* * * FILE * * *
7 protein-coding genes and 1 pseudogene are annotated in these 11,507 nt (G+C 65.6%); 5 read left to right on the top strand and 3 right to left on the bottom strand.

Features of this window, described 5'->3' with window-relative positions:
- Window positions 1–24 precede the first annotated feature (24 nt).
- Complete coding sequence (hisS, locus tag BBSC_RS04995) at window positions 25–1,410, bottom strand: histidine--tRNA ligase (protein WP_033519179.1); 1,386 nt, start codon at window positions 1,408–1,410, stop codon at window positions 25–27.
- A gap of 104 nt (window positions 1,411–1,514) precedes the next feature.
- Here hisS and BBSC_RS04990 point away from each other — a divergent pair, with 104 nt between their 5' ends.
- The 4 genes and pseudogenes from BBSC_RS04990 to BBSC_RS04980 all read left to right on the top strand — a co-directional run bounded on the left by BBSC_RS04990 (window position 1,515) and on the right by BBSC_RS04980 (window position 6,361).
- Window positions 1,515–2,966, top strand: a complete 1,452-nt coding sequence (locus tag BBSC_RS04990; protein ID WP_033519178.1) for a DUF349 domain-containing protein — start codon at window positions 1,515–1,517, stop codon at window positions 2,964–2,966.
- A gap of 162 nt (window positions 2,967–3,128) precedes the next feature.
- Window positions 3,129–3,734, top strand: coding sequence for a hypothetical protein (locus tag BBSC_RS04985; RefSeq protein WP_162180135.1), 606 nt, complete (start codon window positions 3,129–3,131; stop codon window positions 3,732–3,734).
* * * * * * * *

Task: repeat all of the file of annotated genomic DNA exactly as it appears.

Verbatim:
7 protein-coding genes and 1 pseudogene are annotated in these 11,507 nt (G+C 65.6%); 5 read left to right on the top strand and 3 right to left on the bottom strand.

Features of this window, described 5'->3' with window-relative positions:
- Window positions 1–24 precede the first annotated feature (24 nt).
- Complete coding sequence (hisS, locus tag BBSC_RS04995) at window positions 25–1,410, bottom strand: histidine--tRNA ligase (protein WP_033519179.1); 1,386 nt, start codon at window positions 1,408–1,410, stop codon at window positions 25–27.
- A gap of 104 nt (window positions 1,411–1,514) precedes the next feature.
- Here hisS and BBSC_RS04990 point away from each other — a divergent pair, with 104 nt between their 5' ends.
- The 4 genes and pseudogenes from BBSC_RS04990 to BBSC_RS04980 all read left to right on the top strand — a co-directional run bounded on the left by BBSC_RS04990 (window position 1,515) and on the right by BBSC_RS04980 (window position 6,361).
- Window positions 1,515–2,966, top strand: a complete 1,452-nt coding sequence (locus tag BBSC_RS04990; protein ID WP_033519178.1) for a DUF349 domain-containing protein — start codon at window positions 1,515–1,517, stop codon at window positions 2,964–2,966.
- A gap of 162 nt (window positions 2,967–3,128) precedes the next feature.
- Window positions 3,129–3,734, top strand: coding sequence for a hypothetical protein (locus tag BBSC_RS04985; RefSeq protein WP_162180135.1), 606 nt, complete (start codon window positions 3,129–3,131; stop codon window positions 3,732–3,734).